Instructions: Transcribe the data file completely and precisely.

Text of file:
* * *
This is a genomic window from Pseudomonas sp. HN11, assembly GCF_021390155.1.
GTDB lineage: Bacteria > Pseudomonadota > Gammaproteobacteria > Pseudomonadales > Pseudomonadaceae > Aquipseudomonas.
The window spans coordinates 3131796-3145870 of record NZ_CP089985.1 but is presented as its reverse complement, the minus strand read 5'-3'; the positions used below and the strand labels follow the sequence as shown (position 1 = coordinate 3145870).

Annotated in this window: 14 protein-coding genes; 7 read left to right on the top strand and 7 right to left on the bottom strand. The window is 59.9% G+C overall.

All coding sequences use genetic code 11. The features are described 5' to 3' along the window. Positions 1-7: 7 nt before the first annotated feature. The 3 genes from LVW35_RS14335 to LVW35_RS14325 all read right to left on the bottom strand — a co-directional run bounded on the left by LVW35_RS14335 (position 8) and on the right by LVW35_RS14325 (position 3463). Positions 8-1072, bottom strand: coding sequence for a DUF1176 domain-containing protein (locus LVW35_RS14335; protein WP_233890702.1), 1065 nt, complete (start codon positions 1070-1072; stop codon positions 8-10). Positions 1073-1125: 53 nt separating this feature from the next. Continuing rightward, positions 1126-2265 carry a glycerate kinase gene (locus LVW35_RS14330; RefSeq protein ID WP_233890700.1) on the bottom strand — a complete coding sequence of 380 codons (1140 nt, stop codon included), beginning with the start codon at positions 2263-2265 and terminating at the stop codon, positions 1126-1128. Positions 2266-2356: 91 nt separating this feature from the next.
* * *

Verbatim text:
This is a genomic window from Pseudomonas sp. HN11, assembly GCF_021390155.1.
GTDB lineage: Bacteria > Pseudomonadota > Gammaproteobacteria > Pseudomonadales > Pseudomonadaceae > Aquipseudomonas.
The window spans coordinates 3131796-3145870 of record NZ_CP089985.1 but is presented as its reverse complement, the minus strand read 5'-3'; the positions used below and the strand labels follow the sequence as shown (position 1 = coordinate 3145870).

Annotated in this window: 14 protein-coding genes; 7 read left to right on the top strand and 7 right to left on the bottom strand. The window is 59.9% G+C overall.

All coding sequences use genetic code 11. The features are described 5' to 3' along the window. Positions 1-7: 7 nt before the first annotated feature. The 3 genes from LVW35_RS14335 to LVW35_RS14325 all read right to left on the bottom strand — a co-directional run bounded on the left by LVW35_RS14335 (position 8) and on the right by LVW35_RS14325 (position 3463). Positions 8-1072, bottom strand: coding sequence for a DUF1176 domain-containing protein (locus LVW35_RS14335; protein WP_233890702.1), 1065 nt, complete (start codon positions 1070-1072; stop codon positions 8-10). Positions 1073-1125: 53 nt separating this feature from the next. Continuing rightward, positions 1126-2265 carry a glycerate kinase gene (locus LVW35_RS14330; RefSeq protein ID WP_233890700.1) on the bottom strand — a complete coding sequence of 380 codons (1140 nt, stop codon included), beginning with the start codon at positions 2263-2265 and terminating at the stop codon, positions 1126-1128. Positions 2266-2356: 91 nt separating this feature from the next.